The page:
A trip to the Arctic, while difficult, certainly isn't as challenging as a trip to the moon or Mars. Yet the moon and Mars have awesome maps that took decades and billions of dollars in research funding to produce. The Arctic? The maps there have been lacking. But not anymore. The National Geospatial Intelligence Agency has released a new set of maps of Alaska’s Arctic on par with the best maps of the red planet, Joel K. Bourne, Jr. at National Geographic reports.
Historically, Alaska’s coast especially has been poorly mapped—some documents were based on maps originally created by British explorer Captain James Cook in the 1700s. Previous topographic maps of Alaska only resolved to about 100 feet across. But the new data, called Arctic Digital Elevation Models, or ArcticDEMs, based on satellite imagery, has a resolution of between 7 to 17 feet. They are currently available online.
Alaska isn’t the only place getting the high-res treatment. By the end of the 2017, the entire Arctic above 60 degrees of longitude will be available.
“This changes how science will be done in the Arctic,” Paul Morin, director of the University of Minnesota's Polar Geospatial Center, which is in charge of producing the maps tells Bourne. “It’s a biologist’s dream, a geologist’s dream, a geographer’s dream. Anybody who deals with the surface of the Earth needs these data.”
According to a press release, the maps were created after President Obama issued an executive order in January 2015 calling for “enhanced coordination of national efforts in the Arctic.” Most elevation maps are created by the USGS using low flying aircraft that take photos of the land below which is then translated into topographic maps. But much of Alaska is too remote and weather conditions too inhospitable to make this possible. So the ArcticDEMs rely on images made by Digital Globe commercial satellites with a 2 meter resolution.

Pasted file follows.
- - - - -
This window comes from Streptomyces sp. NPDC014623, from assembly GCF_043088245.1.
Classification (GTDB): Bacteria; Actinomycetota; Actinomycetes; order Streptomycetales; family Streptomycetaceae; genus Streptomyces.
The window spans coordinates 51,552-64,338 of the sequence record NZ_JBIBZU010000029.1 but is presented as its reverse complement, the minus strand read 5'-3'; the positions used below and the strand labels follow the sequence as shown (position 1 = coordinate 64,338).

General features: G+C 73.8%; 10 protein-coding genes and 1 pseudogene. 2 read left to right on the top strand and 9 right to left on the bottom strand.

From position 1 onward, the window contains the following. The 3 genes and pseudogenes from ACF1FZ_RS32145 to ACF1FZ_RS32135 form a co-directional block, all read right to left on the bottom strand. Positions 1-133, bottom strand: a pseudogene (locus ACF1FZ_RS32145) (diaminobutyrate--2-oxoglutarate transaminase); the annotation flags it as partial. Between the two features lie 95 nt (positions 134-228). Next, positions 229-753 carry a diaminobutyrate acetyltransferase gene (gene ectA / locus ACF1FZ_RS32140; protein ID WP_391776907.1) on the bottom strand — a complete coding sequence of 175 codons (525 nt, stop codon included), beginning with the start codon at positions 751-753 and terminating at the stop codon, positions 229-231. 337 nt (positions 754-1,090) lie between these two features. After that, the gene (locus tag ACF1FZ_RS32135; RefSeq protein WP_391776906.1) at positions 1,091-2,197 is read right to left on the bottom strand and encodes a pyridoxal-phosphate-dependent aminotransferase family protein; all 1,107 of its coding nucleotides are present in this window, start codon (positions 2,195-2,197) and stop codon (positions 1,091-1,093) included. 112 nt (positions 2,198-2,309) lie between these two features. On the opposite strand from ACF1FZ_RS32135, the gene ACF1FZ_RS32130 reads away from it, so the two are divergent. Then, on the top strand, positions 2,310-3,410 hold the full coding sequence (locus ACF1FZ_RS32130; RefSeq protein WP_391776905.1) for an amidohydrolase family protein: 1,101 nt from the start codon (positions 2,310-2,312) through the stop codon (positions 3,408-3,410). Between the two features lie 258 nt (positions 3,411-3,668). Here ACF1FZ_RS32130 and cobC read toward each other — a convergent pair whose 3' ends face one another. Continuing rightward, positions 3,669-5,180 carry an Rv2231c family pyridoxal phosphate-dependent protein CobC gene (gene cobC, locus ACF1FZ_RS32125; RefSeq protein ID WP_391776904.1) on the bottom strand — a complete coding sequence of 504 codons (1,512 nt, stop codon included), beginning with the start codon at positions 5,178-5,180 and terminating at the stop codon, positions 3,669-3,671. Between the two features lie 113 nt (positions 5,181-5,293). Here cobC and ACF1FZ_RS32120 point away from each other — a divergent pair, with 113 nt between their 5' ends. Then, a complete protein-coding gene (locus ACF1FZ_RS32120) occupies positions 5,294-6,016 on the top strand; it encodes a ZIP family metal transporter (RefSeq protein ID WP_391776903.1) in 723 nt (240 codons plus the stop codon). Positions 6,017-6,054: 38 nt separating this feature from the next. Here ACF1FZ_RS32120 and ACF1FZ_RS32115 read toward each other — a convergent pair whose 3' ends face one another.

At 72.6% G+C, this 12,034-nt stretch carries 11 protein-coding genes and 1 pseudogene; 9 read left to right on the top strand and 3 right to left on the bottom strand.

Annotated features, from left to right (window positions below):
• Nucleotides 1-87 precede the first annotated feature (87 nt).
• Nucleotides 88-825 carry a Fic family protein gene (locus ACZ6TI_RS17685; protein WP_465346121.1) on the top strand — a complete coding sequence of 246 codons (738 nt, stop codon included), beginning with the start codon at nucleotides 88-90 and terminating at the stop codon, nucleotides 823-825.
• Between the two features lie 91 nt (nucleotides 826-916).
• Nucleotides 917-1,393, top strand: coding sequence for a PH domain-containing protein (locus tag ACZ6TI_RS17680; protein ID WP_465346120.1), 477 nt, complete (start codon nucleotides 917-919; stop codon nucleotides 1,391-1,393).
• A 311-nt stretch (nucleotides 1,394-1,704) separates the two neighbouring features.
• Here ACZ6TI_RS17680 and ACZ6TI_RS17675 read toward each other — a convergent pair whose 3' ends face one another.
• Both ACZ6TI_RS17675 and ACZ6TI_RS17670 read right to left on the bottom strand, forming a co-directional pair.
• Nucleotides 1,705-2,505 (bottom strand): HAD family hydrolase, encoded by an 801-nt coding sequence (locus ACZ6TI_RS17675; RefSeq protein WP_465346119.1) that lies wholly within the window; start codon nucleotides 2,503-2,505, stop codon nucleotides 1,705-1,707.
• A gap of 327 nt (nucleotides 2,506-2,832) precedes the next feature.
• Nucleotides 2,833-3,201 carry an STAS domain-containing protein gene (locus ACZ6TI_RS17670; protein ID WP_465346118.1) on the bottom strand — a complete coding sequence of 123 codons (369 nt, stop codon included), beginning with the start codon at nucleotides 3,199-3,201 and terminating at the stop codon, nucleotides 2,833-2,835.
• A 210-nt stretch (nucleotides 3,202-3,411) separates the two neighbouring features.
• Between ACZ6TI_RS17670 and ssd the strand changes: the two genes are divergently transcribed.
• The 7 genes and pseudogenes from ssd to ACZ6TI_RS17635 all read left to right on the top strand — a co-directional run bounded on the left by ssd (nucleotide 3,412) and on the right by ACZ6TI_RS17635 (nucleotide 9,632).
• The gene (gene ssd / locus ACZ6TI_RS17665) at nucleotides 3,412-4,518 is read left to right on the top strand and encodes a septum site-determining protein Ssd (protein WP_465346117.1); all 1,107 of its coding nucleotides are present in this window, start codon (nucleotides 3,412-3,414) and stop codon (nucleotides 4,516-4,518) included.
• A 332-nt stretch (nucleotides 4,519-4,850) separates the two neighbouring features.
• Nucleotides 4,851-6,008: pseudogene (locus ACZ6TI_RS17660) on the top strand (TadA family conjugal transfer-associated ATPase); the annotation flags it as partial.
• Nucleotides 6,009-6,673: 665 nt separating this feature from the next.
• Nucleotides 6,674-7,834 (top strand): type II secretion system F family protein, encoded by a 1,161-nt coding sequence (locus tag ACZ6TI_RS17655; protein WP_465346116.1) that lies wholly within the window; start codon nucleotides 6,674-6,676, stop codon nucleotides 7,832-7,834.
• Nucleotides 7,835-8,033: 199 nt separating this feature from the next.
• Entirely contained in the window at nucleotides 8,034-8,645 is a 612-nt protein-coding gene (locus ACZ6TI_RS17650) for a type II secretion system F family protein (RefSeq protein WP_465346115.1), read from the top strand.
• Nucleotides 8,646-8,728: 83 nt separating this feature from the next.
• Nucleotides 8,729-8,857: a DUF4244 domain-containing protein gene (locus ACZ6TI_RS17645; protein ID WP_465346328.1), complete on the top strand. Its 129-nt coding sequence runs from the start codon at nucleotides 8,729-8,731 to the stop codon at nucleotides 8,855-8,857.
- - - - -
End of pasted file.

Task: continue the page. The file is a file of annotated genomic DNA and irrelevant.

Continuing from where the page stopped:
“We have such resolution in this data that people can go in, look at an elevation data set from say two years ago and compare it with a data set from today and you can see individual trees being cut down,” Morin tells Zoe Sobel at Alaska Public Radio.
One major reason for the maps is climate change. The detailed maps will help track changes caused by melting ice and permafrost, coastal erosion and melting glaciers. It will also help local communities locate sources of fresh water and other resources. “The Arctic region is experiencing some of the most rapid and profound changes in the world,” Ambassador Mark Brzezinski, executive director of the Arctic Executive Steering Committee says in a press release. “These changes impact communities, as well as the ecosystems upon which they depend. Yet, much of Alaska and the Arctic lack even basic modern and reliable maps to help Arctic communities understand and manage these risks. The DEMs will address this gap.”
But there are likely other motives for the maps. As the ice melts, the Arctic is becoming open to oil and gas drilling as well as mining. It also has the potential to become a valuable shipping route as the Northwest Passage opens up. Tourism companies too have taken note—a commercial cruise liner is currently ferrying tourists through the high arctic for the first time, just one of many eager to traverse the world's "last frontier."